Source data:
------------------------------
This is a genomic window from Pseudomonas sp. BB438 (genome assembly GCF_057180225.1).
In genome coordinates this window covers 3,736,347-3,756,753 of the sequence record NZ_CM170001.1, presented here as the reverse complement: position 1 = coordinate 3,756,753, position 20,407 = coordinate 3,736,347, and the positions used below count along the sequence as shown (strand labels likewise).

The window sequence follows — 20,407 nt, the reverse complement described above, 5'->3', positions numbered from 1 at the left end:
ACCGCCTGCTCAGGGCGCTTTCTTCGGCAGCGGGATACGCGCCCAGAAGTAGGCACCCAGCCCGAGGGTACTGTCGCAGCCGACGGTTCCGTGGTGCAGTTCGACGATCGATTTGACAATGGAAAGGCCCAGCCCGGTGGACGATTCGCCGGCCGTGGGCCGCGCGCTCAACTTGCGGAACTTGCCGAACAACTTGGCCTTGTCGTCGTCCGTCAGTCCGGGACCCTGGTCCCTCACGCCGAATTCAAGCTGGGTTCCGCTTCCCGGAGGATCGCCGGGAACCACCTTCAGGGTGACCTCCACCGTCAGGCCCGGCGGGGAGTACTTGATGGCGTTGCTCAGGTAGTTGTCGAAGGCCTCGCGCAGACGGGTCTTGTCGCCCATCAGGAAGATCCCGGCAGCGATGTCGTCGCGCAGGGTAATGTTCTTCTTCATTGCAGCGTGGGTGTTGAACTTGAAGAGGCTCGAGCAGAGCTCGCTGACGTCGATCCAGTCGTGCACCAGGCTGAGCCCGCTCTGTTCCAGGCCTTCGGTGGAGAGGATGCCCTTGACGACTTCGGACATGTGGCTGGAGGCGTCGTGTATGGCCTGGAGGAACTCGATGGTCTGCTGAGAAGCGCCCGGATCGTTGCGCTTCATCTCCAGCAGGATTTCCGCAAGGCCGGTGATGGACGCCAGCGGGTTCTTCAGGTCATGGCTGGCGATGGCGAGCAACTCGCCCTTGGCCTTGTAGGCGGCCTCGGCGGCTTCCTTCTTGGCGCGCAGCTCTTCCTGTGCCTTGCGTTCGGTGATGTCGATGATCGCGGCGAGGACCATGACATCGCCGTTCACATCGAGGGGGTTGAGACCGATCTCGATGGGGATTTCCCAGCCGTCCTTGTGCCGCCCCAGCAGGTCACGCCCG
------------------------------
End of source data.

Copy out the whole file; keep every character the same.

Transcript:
This is a genomic window from Pseudomonas sp. BB438 (genome assembly GCF_057180225.1).
In genome coordinates this window covers 3,736,347-3,756,753 of the sequence record NZ_CM170001.1, presented here as the reverse complement: position 1 = coordinate 3,756,753, position 20,407 = coordinate 3,736,347, and the positions used below count along the sequence as shown (strand labels likewise).

The window sequence follows — 20,407 nt, the reverse complement described above, 5'->3', positions numbered from 1 at the left end:
ACCGCCTGCTCAGGGCGCTTTCTTCGGCAGCGGGATACGCGCCCAGAAGTAGGCACCCAGCCCGAGGGTACTGTCGCAGCCGACGGTTCCGTGGTGCAGTTCGACGATCGATTTGACAATGGAAAGGCCCAGCCCGGTGGACGATTCGCCGGCCGTGGGCCGCGCGCTCAACTTGCGGAACTTGCCGAACAACTTGGCCTTGTCGTCGTCCGTCAGTCCGGGACCCTGGTCCCTCACGCCGAATTCAAGCTGGGTTCCGCTTCCCGGAGGATCGCCGGGAACCACCTTCAGGGTGACCTCCACCGTCAGGCCCGGCGGGGAGTACTTGATGGCGTTGCTCAGGTAGTTGTCGAAGGCCTCGCGCAGACGGGTCTTGTCGCCCATCAGGAAGATCCCGGCAGCGATGTCGTCGCGCAGGGTAATGTTCTTCTTCATTGCAGCGTGGGTGTTGAACTTGAAGAGGCTCGAGCAGAGCTCGCTGACGTCGATCCAGTCGTGCACCAGGCTGAGCCCGCTCTGTTCCAGGCCTTCGGTGGAGAGGATGCCCTTGACGACTTCGGACATGTGGCTGGAGGCGTCGTGTATGGCCTGGAGGAACTCGATGGTCTGCTGAGAAGCGCCCGGATCGTTGCGCTTCATCTCCAGCAGGATTTCCGCAAGGCCGGTGATGGACGCCAGCGGGTTCTTCAGGTCATGGCTGGCGATGGCGAGCAACTCGCCCTTGGCCTTGTAGGCGGCCTCGGCGGCTTCCTTCTTGGCGCGCAGCTCTTCCTGTGCCTTGCGTTCGGTGATGTCGATGATCGCGGCGAGGACCATGACATCGCCGTTCACATCGAGGGGGTTGAGACCGATCTCGATGGGGATTTCCCAGCCGTCCTTGTGCCGCCCCAGCAGGTCACGCCCG